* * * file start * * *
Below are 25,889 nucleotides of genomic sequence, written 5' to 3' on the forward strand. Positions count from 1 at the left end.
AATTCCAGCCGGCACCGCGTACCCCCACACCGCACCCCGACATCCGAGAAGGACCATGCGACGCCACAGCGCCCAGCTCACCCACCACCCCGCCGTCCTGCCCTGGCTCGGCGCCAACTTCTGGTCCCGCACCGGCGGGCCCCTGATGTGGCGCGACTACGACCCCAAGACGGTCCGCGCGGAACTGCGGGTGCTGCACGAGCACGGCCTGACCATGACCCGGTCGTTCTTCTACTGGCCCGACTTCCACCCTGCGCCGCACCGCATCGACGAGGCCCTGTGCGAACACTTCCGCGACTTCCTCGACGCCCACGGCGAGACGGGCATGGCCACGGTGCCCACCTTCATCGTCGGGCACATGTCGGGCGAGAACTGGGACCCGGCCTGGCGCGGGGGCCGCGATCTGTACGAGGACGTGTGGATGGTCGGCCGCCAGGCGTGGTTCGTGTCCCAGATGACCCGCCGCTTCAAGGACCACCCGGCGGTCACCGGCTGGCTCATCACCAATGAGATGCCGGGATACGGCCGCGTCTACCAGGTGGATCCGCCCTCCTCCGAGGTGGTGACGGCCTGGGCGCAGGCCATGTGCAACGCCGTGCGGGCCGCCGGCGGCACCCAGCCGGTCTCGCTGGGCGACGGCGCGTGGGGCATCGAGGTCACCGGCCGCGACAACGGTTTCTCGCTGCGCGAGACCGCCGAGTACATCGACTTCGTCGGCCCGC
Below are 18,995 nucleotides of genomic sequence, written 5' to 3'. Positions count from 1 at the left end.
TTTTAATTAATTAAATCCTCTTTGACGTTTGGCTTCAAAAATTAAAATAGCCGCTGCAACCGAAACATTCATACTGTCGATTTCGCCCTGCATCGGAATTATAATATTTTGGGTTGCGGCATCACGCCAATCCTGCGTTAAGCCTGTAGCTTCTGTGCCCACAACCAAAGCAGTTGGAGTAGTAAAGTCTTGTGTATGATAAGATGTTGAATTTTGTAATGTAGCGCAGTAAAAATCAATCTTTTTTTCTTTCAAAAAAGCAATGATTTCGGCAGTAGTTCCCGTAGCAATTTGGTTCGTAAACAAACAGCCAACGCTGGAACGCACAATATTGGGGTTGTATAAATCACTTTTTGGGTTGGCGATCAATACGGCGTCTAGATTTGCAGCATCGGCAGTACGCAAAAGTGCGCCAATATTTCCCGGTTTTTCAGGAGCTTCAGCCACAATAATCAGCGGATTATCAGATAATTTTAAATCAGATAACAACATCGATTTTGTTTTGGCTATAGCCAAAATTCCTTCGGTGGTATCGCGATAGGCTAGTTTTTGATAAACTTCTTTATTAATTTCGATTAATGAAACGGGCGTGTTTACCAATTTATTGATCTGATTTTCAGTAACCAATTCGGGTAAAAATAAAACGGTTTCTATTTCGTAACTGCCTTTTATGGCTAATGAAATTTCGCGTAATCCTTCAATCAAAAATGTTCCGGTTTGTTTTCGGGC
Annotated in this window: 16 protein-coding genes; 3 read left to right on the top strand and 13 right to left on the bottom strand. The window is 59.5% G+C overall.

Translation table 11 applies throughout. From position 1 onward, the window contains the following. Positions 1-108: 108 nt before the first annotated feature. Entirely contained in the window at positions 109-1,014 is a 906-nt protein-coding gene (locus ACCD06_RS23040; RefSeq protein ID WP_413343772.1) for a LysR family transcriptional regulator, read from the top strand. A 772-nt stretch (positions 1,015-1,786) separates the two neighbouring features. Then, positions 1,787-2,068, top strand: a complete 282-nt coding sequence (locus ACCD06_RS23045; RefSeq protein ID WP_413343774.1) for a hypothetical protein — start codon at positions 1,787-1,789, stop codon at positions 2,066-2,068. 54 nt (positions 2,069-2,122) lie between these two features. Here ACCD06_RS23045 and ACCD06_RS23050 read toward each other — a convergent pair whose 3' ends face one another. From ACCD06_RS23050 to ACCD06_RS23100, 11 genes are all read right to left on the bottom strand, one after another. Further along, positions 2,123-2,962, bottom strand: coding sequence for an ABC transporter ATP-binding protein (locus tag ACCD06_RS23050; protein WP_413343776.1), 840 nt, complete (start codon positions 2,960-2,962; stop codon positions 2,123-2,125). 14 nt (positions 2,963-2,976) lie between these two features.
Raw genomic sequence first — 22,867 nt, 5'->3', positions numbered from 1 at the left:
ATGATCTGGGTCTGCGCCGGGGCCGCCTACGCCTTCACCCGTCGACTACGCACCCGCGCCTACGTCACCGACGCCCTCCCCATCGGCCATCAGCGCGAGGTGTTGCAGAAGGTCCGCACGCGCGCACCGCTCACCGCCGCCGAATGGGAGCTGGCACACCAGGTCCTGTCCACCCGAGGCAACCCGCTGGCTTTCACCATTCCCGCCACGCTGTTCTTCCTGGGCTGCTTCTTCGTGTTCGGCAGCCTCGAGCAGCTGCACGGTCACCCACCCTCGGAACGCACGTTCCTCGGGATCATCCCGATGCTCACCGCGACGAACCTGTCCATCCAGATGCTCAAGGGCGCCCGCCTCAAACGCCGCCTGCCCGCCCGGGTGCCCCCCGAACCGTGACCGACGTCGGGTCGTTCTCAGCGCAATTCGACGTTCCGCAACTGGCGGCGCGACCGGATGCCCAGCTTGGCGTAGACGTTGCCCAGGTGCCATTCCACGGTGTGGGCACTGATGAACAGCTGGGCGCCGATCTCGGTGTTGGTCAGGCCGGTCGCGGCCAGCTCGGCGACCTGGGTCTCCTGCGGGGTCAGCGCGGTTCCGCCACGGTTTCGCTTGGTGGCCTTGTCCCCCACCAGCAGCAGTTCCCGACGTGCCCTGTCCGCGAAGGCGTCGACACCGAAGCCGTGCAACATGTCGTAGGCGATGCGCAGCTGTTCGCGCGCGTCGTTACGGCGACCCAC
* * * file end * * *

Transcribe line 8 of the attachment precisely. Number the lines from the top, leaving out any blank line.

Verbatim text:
ATGATCTGGGTCTGCGCCGGGGCCGCCTACGCCTTCACCCGTCGACTACGCACCCGCGCCTACGTCACCGACGCCCTCCCCATCGGCCATCAGCGCGAGGTGTTGCAGAAGGTCCGCACGCGCGCACCGCTCACCGCCGCCGAATGGGAGCTGGCACACCAGGTCCTGTCCACCCGAGGCAACCCGCTGGCTTTCACCATTCCCGCCACGCTGTTCTTCCTGGGCTGCTTCTTCGTGTTCGGCAGCCTCGAGCAGCTGCACGGTCACCCACCCTCGGAACGCACGTTCCTCGGGATCATCCCGATGCTCACCGCGACGAACCTGTCCATCCAGATGCTCAAGGGCGCCCGCCTCAAACGCCGCCTGCCCGCCCGGGTGCCCCCCGAACCGTGACCGACGTCGGGTCGTTCTCAGCGCAATTCGACGTTCCGCAACTGGCGGCGCGACCGGATGCCCAGCTTGGCGTAGACGTTGCCCAGGTGCCATTCCACGGTGTGGGCACTGATGAACAGCTGGGCGCCGATCTCGGTGTTGGTCAGGCCGGTCGCGGCCAGCTCGGCGACCTGGGTCTCCTGCGGGGTCAGCGCGGTTCCGCCACGGTTTCGCTTGGTGGCCTTGTCCCCCACCAGCAGCAGTTCCCGACGTGCCCTGTCCGCGAAGGCGTCGACACCGAAGCCGTGCAACATGTCGTAGGCGATGCGCAGCTGTTCGCGCGCGTCGTTACGGCGACCCAC